Assessing the animals' relationship to humans in tied dairy cows: between-experimenter repeatability of measuring avoidance reactions
Abstract:Tests for assessing the animal-human relationship in tied dairy cows have been used in experimental research, but the reliability and feasibility of the measures in the on-farm context has not been studied yet. Therefore we investigated the between-experimenter repeatability of avoidance reactions in dairy cows housed in tie-stall systems. Nine farms in Austria with 15-60 tethered dairy cows were visited. Two to three out of four experimenters were testing the avoidance reaction of the individual cows in a balanced order. Cows were approached slowly from the front and the reactions recorded on an 11-point score. The avoidance reaction of each cow was assessed twice by each experimenter and averaged. Also, a farm value per experimenter was calculated (median). Repeatability between experimenters was assessed within farms and at farm level by calculating Spearman rank correlation coefficients. The average between-experimenter correlations within farms ranged from 0.37 to 0.88. At farm level, median of scores ranged from 2.5 to 6.75 and correlated moderately to highly between experimenters from 0.65 to 0.80. Testing the animals on all farms was relatively simple.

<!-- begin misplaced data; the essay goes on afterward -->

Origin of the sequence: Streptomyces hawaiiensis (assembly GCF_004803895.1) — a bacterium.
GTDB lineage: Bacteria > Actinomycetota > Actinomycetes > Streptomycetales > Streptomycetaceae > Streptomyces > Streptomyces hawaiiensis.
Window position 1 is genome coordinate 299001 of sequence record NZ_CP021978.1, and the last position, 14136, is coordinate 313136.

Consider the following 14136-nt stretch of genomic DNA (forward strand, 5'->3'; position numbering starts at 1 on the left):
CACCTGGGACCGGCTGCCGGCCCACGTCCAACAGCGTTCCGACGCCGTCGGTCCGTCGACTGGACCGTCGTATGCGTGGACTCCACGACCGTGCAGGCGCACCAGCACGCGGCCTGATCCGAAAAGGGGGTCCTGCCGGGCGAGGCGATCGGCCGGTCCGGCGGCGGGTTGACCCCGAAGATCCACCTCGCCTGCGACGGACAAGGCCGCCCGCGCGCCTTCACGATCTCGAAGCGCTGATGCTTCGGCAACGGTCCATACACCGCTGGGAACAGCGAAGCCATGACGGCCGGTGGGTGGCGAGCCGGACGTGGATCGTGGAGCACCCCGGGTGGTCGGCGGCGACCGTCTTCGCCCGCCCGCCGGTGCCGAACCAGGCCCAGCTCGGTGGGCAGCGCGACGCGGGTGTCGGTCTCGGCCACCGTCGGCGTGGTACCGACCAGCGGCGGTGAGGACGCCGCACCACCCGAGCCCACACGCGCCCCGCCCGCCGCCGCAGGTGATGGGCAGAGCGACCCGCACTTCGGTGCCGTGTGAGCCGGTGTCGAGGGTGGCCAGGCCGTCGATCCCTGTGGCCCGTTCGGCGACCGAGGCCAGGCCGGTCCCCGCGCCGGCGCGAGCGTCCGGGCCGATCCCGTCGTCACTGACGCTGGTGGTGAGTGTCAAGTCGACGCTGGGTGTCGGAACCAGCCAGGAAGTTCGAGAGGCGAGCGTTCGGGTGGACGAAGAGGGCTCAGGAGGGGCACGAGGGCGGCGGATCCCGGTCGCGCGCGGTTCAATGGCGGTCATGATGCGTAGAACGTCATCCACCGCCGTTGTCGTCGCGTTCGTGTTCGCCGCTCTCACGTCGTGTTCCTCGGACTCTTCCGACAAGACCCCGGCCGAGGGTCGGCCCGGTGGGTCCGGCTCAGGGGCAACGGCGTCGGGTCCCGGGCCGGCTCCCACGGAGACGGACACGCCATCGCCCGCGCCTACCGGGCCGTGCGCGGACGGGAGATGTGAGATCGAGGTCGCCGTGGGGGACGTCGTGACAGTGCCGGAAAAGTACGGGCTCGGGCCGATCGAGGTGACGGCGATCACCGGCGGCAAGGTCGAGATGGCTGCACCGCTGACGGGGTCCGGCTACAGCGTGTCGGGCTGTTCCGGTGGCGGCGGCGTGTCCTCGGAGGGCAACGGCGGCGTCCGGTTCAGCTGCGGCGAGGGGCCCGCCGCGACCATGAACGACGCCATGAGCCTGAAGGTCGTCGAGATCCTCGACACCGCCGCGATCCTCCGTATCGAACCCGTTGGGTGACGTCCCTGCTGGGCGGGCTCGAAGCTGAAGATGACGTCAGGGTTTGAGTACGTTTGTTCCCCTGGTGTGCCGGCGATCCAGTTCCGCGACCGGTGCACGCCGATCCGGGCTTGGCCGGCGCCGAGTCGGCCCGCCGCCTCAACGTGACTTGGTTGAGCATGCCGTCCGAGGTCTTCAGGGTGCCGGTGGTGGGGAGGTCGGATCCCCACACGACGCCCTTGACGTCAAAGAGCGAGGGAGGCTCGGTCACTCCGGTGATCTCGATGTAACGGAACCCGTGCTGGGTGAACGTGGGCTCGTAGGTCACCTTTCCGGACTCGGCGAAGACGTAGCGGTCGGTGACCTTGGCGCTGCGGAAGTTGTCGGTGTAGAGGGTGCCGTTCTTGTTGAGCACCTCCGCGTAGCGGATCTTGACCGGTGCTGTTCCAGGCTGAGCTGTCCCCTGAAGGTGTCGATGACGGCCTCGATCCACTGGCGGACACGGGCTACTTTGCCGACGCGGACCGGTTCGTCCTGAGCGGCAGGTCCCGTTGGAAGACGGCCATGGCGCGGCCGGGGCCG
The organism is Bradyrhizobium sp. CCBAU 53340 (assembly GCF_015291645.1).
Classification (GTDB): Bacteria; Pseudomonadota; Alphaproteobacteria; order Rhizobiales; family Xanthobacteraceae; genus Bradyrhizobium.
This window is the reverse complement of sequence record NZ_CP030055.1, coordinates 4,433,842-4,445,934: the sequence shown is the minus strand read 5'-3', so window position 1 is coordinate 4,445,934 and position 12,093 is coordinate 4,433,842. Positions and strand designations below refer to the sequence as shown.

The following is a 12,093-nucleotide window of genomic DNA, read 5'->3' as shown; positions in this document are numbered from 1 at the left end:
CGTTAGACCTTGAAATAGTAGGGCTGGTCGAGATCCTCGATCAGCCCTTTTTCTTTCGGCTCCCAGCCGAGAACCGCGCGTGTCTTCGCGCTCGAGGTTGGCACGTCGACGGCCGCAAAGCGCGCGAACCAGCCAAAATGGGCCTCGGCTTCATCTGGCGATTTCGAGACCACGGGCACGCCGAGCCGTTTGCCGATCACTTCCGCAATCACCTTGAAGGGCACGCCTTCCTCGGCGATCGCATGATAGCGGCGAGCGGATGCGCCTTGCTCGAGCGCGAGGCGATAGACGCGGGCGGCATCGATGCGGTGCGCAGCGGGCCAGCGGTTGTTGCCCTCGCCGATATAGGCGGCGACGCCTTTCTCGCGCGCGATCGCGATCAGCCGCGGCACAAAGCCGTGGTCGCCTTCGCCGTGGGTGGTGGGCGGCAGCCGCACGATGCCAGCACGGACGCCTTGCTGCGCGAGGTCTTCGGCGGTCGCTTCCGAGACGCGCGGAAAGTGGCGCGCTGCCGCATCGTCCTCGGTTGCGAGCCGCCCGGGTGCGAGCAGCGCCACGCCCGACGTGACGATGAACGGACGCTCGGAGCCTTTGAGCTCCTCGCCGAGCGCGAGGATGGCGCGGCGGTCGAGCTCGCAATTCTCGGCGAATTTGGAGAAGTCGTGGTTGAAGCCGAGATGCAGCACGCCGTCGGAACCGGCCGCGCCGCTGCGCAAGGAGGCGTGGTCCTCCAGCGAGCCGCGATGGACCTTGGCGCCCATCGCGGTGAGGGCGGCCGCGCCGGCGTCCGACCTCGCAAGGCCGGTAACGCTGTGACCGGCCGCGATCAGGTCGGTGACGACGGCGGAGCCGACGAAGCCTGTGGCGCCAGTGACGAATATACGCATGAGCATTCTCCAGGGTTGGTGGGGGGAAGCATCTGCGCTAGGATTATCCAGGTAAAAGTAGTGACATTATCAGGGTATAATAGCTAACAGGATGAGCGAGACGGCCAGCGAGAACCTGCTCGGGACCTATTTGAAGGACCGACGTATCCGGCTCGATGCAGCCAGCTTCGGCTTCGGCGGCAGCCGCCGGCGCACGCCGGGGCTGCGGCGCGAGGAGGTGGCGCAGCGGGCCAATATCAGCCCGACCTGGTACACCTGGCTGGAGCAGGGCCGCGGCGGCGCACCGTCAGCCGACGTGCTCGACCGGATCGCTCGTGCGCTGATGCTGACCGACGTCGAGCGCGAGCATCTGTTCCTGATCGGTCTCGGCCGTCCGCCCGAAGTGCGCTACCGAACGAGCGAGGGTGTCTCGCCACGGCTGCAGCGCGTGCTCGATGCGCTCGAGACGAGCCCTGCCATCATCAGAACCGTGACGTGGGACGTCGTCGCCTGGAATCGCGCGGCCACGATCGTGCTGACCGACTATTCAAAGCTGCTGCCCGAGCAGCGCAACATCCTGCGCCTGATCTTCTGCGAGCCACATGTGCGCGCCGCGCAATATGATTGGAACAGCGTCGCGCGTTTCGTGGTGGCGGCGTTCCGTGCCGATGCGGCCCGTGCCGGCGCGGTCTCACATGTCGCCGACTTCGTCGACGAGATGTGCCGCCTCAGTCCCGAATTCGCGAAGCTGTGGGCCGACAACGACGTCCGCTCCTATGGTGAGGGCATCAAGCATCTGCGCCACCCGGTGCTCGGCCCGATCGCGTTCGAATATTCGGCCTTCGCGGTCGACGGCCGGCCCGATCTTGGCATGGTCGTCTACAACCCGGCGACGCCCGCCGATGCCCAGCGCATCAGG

The between-experimenter repeatability within farms differed substantially and reasons for this merit further investigation. At farm level repeatability was moderate to sufficiently high. Due to the high feasibility, this measure seems to be promising and should be developed further.